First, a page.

“I’m Bard, your creative and helpful collaborator. I have limitations and won’t always get it right, but your feedback will help me improve.”

Let’s be clear. There’s nobody home. There is no first person singular in this introduction from Google’s new Large Language Model interface. We’re being gaslit. There is no “I”, only a complex, inhuman system of computer servers spread across anonymous data centres, dotted around the globe. Yet this is what the system is now trying to pass off as a personality.

There’s been a lot of talk about pronouns, and these pronouns are just wrong. The “I” here is entirely phony. It’s not phony in the way it was in the movie, Her, where the gullible introverted guy believes he has a unique and specially intimate relationship with the talking computer, only to realise it’s been multitasking with thousands of lonely gullible men at the same time.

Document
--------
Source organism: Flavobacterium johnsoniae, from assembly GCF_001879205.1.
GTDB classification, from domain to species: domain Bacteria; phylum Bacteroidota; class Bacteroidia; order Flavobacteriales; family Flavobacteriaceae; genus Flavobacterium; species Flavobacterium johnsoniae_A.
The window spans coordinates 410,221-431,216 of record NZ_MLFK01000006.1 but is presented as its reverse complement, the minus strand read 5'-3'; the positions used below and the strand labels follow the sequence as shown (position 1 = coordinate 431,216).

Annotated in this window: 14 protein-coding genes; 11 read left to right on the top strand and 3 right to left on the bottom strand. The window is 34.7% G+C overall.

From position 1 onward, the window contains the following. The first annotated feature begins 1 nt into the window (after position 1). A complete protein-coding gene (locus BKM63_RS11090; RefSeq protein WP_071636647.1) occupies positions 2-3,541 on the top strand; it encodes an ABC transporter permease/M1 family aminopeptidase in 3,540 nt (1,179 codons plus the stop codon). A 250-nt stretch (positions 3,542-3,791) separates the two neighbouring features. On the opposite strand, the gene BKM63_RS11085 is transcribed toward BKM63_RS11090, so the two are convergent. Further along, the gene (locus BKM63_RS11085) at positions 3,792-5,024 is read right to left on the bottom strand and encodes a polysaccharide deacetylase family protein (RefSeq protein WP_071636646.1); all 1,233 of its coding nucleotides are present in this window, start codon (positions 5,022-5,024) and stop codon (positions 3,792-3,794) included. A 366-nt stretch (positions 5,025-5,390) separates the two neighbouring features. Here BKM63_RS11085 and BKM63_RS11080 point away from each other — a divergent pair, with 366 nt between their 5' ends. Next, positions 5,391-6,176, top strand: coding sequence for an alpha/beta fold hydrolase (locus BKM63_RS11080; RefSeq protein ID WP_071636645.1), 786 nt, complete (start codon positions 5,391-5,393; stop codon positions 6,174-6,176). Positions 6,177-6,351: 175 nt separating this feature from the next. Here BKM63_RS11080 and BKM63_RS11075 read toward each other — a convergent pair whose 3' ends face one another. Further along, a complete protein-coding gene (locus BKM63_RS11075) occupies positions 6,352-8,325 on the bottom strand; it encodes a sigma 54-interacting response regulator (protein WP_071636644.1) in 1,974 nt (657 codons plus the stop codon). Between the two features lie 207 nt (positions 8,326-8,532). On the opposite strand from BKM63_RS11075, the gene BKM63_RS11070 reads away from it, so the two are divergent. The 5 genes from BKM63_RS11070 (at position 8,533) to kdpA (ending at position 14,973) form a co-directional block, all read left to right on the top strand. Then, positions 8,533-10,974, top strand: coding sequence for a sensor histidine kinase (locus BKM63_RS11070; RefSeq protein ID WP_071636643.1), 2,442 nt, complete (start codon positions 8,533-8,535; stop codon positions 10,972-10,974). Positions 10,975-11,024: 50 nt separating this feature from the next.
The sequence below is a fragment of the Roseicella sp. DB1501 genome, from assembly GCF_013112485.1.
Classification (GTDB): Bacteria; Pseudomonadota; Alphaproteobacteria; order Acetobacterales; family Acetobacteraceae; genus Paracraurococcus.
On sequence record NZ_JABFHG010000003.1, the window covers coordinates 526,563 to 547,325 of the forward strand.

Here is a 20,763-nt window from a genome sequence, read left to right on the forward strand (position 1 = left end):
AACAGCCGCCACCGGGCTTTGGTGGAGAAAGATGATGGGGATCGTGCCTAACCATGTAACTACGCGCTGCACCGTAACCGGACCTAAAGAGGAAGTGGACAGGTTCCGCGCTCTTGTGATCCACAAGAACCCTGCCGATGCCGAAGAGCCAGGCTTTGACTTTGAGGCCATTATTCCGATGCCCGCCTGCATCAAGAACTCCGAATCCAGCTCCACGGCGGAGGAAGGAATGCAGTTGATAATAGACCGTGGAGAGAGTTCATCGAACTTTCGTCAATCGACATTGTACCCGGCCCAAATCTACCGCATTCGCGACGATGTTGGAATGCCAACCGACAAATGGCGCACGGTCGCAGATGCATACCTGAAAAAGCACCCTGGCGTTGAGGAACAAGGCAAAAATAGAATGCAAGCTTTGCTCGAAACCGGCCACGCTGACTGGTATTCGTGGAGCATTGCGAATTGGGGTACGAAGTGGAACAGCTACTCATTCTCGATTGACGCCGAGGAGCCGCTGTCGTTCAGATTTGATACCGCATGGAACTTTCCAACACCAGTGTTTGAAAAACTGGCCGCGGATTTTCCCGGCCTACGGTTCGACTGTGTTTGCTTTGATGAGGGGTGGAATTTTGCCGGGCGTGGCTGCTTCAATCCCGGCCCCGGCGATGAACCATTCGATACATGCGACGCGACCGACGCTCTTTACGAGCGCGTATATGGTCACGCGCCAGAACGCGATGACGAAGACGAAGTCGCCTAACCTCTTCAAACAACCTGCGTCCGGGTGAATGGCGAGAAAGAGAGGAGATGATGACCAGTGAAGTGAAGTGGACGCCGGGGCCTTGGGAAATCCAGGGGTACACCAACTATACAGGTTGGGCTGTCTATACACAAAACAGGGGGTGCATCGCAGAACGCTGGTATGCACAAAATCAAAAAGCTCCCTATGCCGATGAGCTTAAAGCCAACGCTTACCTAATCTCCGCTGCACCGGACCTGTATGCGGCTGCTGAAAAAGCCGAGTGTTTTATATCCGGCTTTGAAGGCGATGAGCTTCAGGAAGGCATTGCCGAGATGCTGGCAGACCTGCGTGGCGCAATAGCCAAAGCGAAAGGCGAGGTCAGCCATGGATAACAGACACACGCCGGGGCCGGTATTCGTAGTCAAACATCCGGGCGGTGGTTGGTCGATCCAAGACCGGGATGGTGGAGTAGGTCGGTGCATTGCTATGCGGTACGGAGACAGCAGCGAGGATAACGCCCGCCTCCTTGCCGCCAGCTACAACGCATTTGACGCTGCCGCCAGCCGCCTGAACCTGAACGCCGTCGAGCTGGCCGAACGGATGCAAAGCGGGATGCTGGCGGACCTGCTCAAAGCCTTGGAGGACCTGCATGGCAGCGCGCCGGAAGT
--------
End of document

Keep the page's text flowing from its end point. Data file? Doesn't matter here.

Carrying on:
No. It’s much worse.

Google’s Bard, Chat GPT and the rest of the so called AIs, are no more individual people than a beehive in a raincoat is a person.

Or even less. At least the bees are alive. The AI processes aren’t alive. And they don’t have any kind of personality except for marketing purposes. We need to resist and reverse the metaphors that trick us into thinking otherwise. Why? Because they’re simply not true. And what do you call it when someone insists on maintaining and extending an untruthful description of reality, when they know exactly what they are doing? In the old days we used to name that for what it is: a lie. And perhaps it’s not too late to recognise this lie now.

A computer server cabinet in the dark. Photo by <a href="https://unsplash.com/ko/@tvick?utm_source=unsplash&utm_medium=referral&utm_content=creditCopyText">Taylor Vick</a> on <a href="https://unsplash.com/photos/M5tzZtFCOfs?utm_source=unsplash&utm_medium=referral&utm_content=creditCopyText">Unsplash</a>